draw their humor from this discrepancy, between what is and what isn’t, between what’s
true and what people believe to be true. Characters in these absurd comedies are often are caught
in hopeless situations, forced into repetitive and ultimately fruitless actions. Like Brian
who constantly tries to tell his disciples he’s not the Messiah to little avail. “Only
the true Messiah denies his divinity.” No matter what Brian does, his disciples grow
in number and become ever more fervent, all leading to a horrific and tragic conclusion:
crucifixion. Yet despite his impending doom, Brian’s comforted by his fellow crucifixion
buddies, who break out into song — The Bright Side of Life. The crucifixion buddies cheerful lament reflects
the Myth of Sisyphus — in which poor Sisyphus is cursed to roll a rock up a mountain only
for it to fall back down over and over again. Existentialist Albert Camus famously applied
the greek myth to life itself, The trick though is not to let this meaninglessness ever get
you down — instead, in the words of Life of Brian, ‘Always look at the bright-side.’
Because when faced with our own insignificance and impending doom, there’s only one real
option, though it may seem completely f***ing absurd, laughter. Nowadays satire has become
more vital than ever whether via late night talk shows like Full Frontal with Samantha
Bee or more traditional half hour comedies like South Park. Hell the last three seasons
of South Park focus heavily on the 2016 election and the Trump presidency. Political satires,
like South Park, derive their humor by revealing the hypocrisy in established rules and orders
— a la the 2016 election and the PC brigade. But way before South Park, Monty Python paved
the way, subverting the established political ideologies of England. In fact – South Park’s
creators Trey Parker and Matt Stone often cite Monty Python as the single biggest influence
on their show. “Matt & I got along so well because we’re both huge Python freaks.” In Monty Python’s final and darkest feature,
The Meaning of Life, the Pythons openly comment on English imperialism, economic disparity,
and the classicist social hierarchies of the country. The opening mini-movie, The Crimson
Permanent Assurance, depicts a group of poor elderly workers forced into a pirate-like
frenzy by young American yuppies. The old workers rebel against these yuppie dicks,
throwing them out windows to their death — and then proceed to destroy every shiny bright
corporate building in their path, bringing down the capitalist system that literally
anchored them to the ground. The Pythons carry this satirical look at capitalism throughout
the film, questioning the economic notion that self-interest results in the greater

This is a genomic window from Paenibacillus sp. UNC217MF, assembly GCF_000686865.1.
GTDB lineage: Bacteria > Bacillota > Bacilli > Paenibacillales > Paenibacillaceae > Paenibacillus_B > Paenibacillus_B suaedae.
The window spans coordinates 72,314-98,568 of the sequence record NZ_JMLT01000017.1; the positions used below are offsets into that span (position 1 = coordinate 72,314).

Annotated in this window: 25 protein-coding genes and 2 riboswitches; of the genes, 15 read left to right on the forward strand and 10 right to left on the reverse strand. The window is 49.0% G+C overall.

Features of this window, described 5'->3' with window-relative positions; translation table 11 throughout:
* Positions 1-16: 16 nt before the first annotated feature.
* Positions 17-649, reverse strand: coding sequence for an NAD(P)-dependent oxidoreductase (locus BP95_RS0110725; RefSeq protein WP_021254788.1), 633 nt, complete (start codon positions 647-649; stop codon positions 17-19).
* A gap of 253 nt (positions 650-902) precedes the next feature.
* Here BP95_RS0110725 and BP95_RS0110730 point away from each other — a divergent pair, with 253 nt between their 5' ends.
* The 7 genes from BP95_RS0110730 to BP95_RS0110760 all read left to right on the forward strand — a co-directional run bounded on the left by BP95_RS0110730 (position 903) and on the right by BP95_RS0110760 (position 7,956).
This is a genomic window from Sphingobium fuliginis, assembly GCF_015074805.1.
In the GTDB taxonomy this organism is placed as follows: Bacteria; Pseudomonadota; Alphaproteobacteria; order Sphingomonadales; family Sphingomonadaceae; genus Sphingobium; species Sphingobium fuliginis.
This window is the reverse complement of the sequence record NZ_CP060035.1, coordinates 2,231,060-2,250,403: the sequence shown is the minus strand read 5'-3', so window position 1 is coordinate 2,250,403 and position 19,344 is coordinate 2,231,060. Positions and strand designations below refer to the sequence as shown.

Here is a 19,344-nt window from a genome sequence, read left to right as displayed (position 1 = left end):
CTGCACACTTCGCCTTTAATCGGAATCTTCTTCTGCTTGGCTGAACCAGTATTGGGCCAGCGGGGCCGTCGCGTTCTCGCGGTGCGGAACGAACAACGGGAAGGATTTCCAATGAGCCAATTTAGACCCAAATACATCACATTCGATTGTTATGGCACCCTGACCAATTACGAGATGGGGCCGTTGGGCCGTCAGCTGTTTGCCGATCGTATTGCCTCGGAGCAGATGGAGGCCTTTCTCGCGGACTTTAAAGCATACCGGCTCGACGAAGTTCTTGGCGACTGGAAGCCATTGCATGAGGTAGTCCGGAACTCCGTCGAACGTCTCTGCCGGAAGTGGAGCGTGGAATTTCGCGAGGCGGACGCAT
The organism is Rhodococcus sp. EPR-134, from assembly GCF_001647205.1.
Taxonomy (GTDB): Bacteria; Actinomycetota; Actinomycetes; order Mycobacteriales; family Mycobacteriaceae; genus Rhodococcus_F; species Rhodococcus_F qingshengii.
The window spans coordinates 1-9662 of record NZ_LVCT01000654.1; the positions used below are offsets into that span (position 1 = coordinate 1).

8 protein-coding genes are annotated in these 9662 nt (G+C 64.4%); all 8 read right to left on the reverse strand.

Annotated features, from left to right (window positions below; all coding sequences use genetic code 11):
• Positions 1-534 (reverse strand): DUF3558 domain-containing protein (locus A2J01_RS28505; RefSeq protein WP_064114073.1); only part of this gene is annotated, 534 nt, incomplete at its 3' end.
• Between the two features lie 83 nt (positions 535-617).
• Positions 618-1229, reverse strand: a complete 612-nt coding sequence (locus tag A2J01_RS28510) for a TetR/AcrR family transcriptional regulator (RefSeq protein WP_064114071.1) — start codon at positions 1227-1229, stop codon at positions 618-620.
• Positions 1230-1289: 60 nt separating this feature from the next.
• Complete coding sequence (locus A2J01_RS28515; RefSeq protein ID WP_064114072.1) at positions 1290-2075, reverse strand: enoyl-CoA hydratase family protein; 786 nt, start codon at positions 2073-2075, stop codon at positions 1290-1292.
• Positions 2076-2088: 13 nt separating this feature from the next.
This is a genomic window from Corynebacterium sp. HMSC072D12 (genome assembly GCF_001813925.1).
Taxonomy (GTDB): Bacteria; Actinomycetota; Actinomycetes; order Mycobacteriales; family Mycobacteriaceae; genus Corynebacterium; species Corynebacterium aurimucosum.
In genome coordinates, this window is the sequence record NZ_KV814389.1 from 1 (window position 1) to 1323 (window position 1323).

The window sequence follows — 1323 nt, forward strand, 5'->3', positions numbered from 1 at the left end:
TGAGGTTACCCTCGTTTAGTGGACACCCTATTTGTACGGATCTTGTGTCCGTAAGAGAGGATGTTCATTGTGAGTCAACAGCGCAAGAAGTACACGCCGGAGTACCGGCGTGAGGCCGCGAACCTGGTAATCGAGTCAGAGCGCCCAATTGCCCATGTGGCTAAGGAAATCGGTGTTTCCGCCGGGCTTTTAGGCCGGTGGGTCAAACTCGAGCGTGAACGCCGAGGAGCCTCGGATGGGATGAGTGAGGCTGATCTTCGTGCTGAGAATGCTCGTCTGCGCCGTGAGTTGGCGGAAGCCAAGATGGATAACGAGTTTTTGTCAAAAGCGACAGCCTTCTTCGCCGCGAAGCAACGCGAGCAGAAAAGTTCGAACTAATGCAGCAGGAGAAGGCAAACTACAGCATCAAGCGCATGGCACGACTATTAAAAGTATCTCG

good. In fact — we see quite the opposite. In the sketch, the ‘Miracle of Birth’
— the doctors are far more concerned with their fancy equipment and impressing their
administrator than the poor woman they’re operating on. “And get the most expensive
machines, in case the administrator comes.” Later — in the sketch “Live Organ Transplants”,
two bureaucrats forcefully remove the liver from an impoverished man for the good of the
country, remarking nonsensically that they must kill the guy so that they can then take
his liver. Constantly we see people drowning under this system. Britain’s Yorkshire is
ironically referred to as a “Third World Country” — and in the same sketch, a poor
man is forced to sell off his children to science in order to make ends meet. This economic
disparity climaxes in the sketch “The Autumn Years”, where the grotesquely obese and
rich Mr. Creosote dines at a fancy restaurant, eating more and more until he literally explodes.
The implications couldn’t be clearer — the rich get richer and fatter at the expense
of the starving lower class. But it’s not just social injustice that the Pythons skewer
– but the whole notion of British imperialism in general. The hand of God strikes down a
military officer who insists Britain will always need an army to put down differing
ideologies. And in the same sketch, a Sergeant Major drills his platoon on whether they have
anything better to do than “march up and down the town square.” Well — it turns
out they do, like read a book or go to the movies or really anything at all. The Pythons
even state this central thesis at the end of the picture… “Try and be nice to people,
avoid getting fat, read a good book every now and then, get some walking in, and try
to live together in peace and harmony with people of all creeds and nations.” For The Pythons — British imperialism,is
a threat to the meaning of life. This manifests in their depictions of war – where soldiers
attempting to celebrate a birthday are gunned down one by one – the brutal reality of war,
of supposed imperial conquest, juxtaposed against the simple pleasure of enjoying a
birthday cake. These ideas extend to their sketch show The Flying Circus. The show oft
portrays bureaucrats as buffoons… or as sticks-in-the-mud, constantly censoring the
show itself. “I’m not prepared to pursue my line of inquiry any further as I think this
is getting too silly!” “Quite agree, quite agree. Silly silly silly. Right. Get on with
it. GET ON WITH IT!” As Christopher Hitchens once said — “the essential founding gag
of [Monty Python] is the bubbling magma of absurdity that lay beneath the fragile crust